Most importantly you should ensure that your business is properly incentivizing partner sales reps to facilitate warm introductions. In this regard, be mindful that a Referral Partner Agreement is usually entered with a partner itself and not with a partner’s reps. As such, your company should require partners to pass through some compensation to their reps. Otherwise, the customer-facing reps will have no reason to keep your business’ solutions in mind.
The Mechanics of a Referral Partnership Program
The mechanics should be simple. Inbound referrals can be accepted in any number of forms including emails, memo submission, CRM integrations, and promo codes. Lead pre-qualification standards will need to be thought through on a case-by-case basis. If your company has limited bandwidth to run down leads, ensure that the leads that come through are well refined and meet certain thresholds. Your business will also need to have a practice for rejecting or disqualifying leads to avoid conflicts with the your own sales team and other referral partnerships.
Compensation for Referral Partners
Compensation ranges by industry, and usually has some correlation with industry profit margin. In SaaS for instance, where profit margins are fat, 10-20% of ARR for a mere warm referral is not uncommon. Referral payouts will typically sunset (stop paying out) after a year or after the customer’s initial contract term. Perpetual referral payments are a bad idea as they can freeze investment/acquisition opportunities. Where possible, benchmarking competitors’ referral partner programs can be hugely valuable – what sales rep will take 5% from Company A where Company B is paying out 20%?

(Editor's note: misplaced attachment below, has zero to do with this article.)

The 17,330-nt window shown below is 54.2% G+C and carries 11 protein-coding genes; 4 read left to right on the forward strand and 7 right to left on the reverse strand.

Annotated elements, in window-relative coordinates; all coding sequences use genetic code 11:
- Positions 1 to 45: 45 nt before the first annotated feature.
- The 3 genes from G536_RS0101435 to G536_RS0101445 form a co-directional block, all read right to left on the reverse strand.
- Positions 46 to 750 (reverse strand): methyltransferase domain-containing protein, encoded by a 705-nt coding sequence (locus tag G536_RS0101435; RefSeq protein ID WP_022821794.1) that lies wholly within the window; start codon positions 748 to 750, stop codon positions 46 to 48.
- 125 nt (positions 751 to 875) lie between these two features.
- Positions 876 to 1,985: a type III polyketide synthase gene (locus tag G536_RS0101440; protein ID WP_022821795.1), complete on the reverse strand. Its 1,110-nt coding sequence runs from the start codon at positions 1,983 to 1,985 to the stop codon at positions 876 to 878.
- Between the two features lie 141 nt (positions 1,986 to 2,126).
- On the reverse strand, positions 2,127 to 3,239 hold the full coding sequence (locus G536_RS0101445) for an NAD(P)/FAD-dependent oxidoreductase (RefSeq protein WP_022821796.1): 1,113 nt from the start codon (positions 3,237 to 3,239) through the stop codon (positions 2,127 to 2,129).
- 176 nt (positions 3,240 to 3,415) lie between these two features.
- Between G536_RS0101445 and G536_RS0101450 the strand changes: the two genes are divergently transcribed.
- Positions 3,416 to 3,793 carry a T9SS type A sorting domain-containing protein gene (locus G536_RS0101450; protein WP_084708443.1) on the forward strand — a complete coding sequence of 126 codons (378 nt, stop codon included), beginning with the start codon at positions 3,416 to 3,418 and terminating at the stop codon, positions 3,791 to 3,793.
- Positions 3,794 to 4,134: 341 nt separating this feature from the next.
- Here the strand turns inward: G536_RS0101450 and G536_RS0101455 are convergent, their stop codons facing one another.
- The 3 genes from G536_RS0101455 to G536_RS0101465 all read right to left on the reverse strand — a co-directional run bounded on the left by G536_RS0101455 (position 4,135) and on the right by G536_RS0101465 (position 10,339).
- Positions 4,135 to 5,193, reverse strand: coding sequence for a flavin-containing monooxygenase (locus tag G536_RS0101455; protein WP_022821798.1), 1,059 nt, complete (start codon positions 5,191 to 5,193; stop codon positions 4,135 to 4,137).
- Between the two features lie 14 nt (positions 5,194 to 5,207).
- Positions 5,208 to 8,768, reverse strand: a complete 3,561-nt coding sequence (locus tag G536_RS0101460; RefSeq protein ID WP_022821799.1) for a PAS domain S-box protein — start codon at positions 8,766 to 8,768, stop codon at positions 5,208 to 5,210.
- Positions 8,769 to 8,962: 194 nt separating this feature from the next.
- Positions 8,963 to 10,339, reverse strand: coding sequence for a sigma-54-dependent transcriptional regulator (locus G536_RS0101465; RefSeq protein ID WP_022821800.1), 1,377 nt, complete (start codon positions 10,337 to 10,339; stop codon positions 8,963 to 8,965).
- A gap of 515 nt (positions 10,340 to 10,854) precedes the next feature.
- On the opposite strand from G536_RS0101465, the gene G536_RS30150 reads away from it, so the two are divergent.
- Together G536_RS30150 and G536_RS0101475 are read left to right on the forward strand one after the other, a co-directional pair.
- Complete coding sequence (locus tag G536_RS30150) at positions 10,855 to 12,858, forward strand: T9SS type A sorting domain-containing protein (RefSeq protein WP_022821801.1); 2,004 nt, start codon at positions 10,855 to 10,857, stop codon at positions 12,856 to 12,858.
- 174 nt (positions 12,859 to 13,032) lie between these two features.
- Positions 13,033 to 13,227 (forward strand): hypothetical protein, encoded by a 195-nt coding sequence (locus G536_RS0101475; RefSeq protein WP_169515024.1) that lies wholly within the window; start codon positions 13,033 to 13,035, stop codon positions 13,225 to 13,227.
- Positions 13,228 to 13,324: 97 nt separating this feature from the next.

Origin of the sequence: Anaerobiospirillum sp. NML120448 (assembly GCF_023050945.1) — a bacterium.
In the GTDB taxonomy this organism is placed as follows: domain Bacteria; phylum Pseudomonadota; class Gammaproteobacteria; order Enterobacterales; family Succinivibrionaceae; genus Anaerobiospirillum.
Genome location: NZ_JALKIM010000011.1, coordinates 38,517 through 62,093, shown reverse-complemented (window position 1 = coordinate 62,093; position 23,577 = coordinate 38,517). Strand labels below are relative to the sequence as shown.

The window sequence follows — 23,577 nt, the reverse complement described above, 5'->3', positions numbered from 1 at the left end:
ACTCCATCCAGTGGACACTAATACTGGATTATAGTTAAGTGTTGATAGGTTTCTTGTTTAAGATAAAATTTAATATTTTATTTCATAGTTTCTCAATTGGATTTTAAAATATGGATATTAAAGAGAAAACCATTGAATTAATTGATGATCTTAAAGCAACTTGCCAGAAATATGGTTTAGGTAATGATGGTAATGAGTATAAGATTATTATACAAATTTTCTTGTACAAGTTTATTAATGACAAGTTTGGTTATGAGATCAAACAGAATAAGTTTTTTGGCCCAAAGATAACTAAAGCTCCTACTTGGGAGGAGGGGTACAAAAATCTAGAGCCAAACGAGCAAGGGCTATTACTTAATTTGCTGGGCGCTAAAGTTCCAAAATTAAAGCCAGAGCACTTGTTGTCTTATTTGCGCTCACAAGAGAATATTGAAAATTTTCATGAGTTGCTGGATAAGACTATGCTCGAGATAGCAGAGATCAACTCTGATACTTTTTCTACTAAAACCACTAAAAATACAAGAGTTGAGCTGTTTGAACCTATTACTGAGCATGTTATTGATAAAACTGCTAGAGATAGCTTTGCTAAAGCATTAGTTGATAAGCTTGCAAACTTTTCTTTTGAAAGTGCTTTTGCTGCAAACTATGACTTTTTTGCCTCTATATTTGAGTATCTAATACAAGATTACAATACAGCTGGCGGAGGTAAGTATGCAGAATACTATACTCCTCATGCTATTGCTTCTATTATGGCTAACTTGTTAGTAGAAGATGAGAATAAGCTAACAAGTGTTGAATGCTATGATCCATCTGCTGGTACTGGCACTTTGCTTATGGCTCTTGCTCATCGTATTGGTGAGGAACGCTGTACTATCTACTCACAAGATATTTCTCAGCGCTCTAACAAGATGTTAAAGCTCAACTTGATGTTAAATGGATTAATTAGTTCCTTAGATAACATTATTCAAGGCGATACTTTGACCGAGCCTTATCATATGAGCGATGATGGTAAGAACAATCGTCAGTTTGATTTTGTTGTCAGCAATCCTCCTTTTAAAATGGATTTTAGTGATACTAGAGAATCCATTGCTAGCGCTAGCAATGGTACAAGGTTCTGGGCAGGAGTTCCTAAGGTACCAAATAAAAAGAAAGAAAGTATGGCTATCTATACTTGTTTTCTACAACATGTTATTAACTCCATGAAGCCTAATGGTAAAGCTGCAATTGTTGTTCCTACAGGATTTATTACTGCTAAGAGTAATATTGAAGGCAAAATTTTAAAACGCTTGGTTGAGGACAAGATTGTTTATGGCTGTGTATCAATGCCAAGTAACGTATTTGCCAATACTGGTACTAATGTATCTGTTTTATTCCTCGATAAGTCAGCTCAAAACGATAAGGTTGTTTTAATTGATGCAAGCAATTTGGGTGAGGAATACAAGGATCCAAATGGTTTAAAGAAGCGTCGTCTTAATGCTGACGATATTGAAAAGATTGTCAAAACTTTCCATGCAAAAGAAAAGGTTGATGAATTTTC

Legal Considerations for a Referral Partnership
Finally, when it comes to Referral Partnerships, ensure that you set a firm legal foundation by engaging an attorney who is familiar with your company’s industry and deal flow. Having the right agreements and documents in place, unique to your partnership, establishes a formal structure and prevents headaches from arising further down the line. You’ll want to cover: